Sextortion is a type of online phishing that is targeting people around the world and preying on digital-age fears. At Aquilai we are detecting and stopping both the old and the newer versions of these emails targeting our existing customers. So what should you do if you receive one of these emails?

Our first piece of advice – Don’t panic, and most importantly do not pay any ransom. 

Remember this is a scam making use of old breach dumps, then emailing someone from the list and reminding them of their old password. Firstly, your computer has not been hacked and their is no content. These scams are organised by criminal gangs not individuals.

The general gist of the email is that the hacker claims to have compromised your computer and says they will release embarrassing information—such as images of you captured through your web camera or your pornographic browsing history—to your friends, family, and co-workers. The hacker promises to go away if you send them thousands of pounds, usually with bitcoin. The scammers, to prove their authenticity, begin the email showing you a password you once used or currently use. Again, this doesn’t mean you have been hacked. The most likely explanation is that the scammers likely matched up a database of emails and stolen passwords, and sent the scam out into the world to millions hoping that some people would be worried enough to pay out.  

The attacks we see against business staff start with a headline something along the lines of “I know you are a Pedophile” and then followed up somewhere in the body of the email asking for £5,000 in Bitcoin with instructions on how and where to pay.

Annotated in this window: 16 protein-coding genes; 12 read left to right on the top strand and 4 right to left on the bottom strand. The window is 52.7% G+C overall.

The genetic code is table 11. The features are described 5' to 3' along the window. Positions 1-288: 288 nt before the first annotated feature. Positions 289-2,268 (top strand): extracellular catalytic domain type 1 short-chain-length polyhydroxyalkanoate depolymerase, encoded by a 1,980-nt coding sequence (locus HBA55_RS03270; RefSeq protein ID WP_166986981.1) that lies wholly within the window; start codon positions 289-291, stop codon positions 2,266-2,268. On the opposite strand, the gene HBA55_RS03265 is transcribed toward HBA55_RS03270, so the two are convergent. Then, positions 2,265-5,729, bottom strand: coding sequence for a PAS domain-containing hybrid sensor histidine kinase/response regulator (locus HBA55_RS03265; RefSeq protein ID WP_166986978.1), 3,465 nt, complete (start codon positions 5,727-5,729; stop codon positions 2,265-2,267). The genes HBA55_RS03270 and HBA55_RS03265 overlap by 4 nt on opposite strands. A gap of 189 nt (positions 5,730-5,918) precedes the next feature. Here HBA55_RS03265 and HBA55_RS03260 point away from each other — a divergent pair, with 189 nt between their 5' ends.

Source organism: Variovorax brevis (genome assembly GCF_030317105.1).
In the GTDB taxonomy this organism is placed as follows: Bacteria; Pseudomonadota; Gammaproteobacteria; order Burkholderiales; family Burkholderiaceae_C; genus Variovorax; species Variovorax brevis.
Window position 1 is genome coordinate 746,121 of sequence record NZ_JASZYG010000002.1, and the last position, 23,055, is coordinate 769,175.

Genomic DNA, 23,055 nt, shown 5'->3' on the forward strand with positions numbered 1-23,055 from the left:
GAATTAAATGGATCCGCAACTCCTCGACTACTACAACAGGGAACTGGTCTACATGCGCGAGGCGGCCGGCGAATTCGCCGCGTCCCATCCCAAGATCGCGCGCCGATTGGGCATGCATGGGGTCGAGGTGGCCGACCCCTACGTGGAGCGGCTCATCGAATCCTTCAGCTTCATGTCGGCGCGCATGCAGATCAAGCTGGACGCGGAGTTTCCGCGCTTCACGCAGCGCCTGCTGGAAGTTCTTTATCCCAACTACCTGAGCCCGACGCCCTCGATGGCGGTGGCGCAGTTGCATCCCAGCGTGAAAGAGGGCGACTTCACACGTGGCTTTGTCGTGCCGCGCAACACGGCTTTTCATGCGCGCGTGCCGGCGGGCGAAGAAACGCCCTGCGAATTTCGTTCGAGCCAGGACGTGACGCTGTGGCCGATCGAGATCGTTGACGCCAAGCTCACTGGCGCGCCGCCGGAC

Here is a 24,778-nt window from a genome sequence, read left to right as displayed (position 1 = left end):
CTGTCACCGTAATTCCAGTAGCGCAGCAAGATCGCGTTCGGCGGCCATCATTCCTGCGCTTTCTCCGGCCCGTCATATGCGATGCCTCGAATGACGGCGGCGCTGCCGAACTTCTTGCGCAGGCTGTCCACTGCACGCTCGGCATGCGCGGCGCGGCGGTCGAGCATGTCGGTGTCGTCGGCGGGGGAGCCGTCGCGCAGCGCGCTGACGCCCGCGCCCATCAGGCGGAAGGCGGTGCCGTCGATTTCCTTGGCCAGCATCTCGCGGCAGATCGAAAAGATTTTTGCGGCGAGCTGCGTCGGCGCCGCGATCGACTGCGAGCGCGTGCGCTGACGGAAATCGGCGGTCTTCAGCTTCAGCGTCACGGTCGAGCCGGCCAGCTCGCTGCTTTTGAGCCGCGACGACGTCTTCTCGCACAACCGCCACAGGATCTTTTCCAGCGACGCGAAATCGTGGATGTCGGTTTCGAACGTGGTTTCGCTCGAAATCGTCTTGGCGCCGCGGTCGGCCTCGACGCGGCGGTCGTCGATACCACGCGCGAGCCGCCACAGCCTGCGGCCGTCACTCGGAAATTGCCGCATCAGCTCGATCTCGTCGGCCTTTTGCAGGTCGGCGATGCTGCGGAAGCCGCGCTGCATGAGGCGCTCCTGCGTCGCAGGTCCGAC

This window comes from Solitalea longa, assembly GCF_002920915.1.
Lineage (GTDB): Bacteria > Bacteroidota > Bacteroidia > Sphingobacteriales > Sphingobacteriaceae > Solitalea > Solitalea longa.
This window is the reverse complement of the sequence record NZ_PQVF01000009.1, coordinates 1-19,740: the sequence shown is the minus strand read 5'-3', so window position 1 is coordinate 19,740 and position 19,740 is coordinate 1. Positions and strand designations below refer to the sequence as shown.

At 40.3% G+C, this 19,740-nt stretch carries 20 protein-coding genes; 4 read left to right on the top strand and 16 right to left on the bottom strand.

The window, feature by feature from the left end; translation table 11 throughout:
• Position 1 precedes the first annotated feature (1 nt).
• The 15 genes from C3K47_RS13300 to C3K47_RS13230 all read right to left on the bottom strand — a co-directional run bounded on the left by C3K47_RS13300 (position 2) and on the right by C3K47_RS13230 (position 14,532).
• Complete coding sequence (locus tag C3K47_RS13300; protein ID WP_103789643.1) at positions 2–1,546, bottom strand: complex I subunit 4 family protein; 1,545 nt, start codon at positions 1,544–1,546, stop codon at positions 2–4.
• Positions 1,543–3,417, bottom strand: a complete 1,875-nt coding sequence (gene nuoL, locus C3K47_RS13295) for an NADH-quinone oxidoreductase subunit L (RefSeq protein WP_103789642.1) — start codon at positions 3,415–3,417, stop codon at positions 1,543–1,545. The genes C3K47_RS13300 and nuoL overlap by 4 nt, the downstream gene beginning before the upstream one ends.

If you are a business, it also takes a lot of ongoing work from your IT staff to keep these emails from entering your staffs email inbox and disrupting their work? In addition, the latest wave of these scams are getting harder to detect. They come from legitimate sending domains, they pass basic SPF and DKIM authentication. To circumvent look up lists we also see Latin script being used to hid key characters from machine scans. They specify GBP for payment so the UK as a whole is targeted with this phishing campaign. Our phishing detection system which works for cloud based email either Office 365 and G-Suite, and being shaped by GCHQ, and has unique abilities to detect these types of scams even if we have never seen a particular strain before. Once installed there is no need for additional IT staff hours as the machine learning will keep your staff safe automatically.

 

However, if you have a legacy security email gateway system you will find these emails finding their way into staff inboxes. As a minimum, here are four things you should do to make you cyber safer.

 

Four things to do:

Change your passwords for online and social media sites

Do not respond to the email

Do not pay the ransom

Check – “Have I been Pwned” to see if you have been involved in a well know password dump. 

Ultimately these scams are an evil practice and cause untold trauma to the victims who get taken in. If you see these emails always report them as spam/abuse before deleting them.